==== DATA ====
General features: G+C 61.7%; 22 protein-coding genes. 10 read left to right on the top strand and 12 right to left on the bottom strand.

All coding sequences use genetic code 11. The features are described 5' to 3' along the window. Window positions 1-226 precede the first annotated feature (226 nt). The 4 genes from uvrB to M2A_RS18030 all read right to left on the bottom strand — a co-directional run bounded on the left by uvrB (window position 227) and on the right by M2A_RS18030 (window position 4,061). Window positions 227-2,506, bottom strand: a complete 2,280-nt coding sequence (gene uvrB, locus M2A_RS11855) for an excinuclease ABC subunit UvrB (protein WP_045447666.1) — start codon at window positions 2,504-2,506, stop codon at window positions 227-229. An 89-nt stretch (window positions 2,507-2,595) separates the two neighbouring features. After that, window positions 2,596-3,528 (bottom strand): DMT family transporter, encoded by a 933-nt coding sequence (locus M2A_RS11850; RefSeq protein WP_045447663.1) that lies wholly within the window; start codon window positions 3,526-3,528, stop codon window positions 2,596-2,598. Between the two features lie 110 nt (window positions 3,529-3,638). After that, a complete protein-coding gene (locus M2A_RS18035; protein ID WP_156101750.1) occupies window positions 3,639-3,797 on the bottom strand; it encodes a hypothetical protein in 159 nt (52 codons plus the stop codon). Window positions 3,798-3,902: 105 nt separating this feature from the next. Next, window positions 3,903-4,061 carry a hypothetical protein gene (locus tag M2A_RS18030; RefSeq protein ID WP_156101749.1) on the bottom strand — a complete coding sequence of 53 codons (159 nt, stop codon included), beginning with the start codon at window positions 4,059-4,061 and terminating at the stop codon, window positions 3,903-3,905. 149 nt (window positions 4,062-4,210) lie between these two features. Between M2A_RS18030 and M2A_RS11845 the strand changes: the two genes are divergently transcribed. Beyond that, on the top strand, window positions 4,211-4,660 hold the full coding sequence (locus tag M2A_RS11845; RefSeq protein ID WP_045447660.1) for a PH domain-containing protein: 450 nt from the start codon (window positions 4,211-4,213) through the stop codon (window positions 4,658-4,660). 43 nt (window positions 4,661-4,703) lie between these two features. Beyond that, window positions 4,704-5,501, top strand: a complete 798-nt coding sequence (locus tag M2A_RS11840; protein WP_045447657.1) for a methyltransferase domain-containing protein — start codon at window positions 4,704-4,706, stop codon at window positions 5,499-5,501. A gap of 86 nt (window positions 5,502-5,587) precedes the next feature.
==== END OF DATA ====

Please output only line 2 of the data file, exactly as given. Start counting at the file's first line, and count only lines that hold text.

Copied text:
All coding sequences use genetic code 11. The features are described 5' to 3' along the window. Window positions 1-226 precede the first annotated feature (226 nt). The 4 genes from uvrB to M2A_RS18030 all read right to left on the bottom strand — a co-directional run bounded on the left by uvrB (window position 227) and on the right by M2A_RS18030 (window position 4,061). Window positions 227-2,506, bottom strand: a complete 2,280-nt coding sequence (gene uvrB, locus M2A_RS11855) for an excinuclease ABC subunit UvrB (protein WP_045447666.1) — start codon at window positions 2,504-2,506, stop codon at window positions 227-229. An 89-nt stretch (window positions 2,507-2,595) separates the two neighbouring features. After that, window positions 2,596-3,528 (bottom strand): DMT family transporter, encoded by a 933-nt coding sequence (locus M2A_RS11850; RefSeq protein WP_045447663.1) that lies wholly within the window; start codon window positions 3,526-3,528, stop codon window positions 2,596-2,598. Between the two features lie 110 nt (window positions 3,529-3,638). After that, a complete protein-coding gene (locus M2A_RS18035; protein ID WP_156101750.1) occupies window positions 3,639-3,797 on the bottom strand; it encodes a hypothetical protein in 159 nt (52 codons plus the stop codon). Window positions 3,798-3,902: 105 nt separating this feature from the next. Next, window positions 3,903-4,061 carry a hypothetical protein gene (locus tag M2A_RS18030; RefSeq protein ID WP_156101749.1) on the bottom strand — a complete coding sequence of 53 codons (159 nt, stop codon included), beginning with the start codon at window positions 4,059-4,061 and terminating at the stop codon, window positions 3,903-3,905. 149 nt (window positions 4,062-4,210) lie between these two features. Between M2A_RS18030 and M2A_RS11845 the strand changes: the two genes are divergently transcribed. Beyond that, on the top strand, window positions 4,211-4,660 hold the full coding sequence (locus tag M2A_RS11845; RefSeq protein ID WP_045447660.1) for a PH domain-containing protein: 450 nt from the start codon (window positions 4,211-4,213) through the stop codon (window positions 4,658-4,660). 43 nt (window positions 4,661-4,703) lie between these two features. Beyond that, window positions 4,704-5,501, top strand: a complete 798-nt coding sequence (locus tag M2A_RS11840; protein WP_045447657.1) for a methyltransferase domain-containing protein — start codon at window positions 4,704-4,706, stop codon at window positions 5,499-5,501. A gap of 86 nt (window positions 5,502-5,587) precedes the next feature.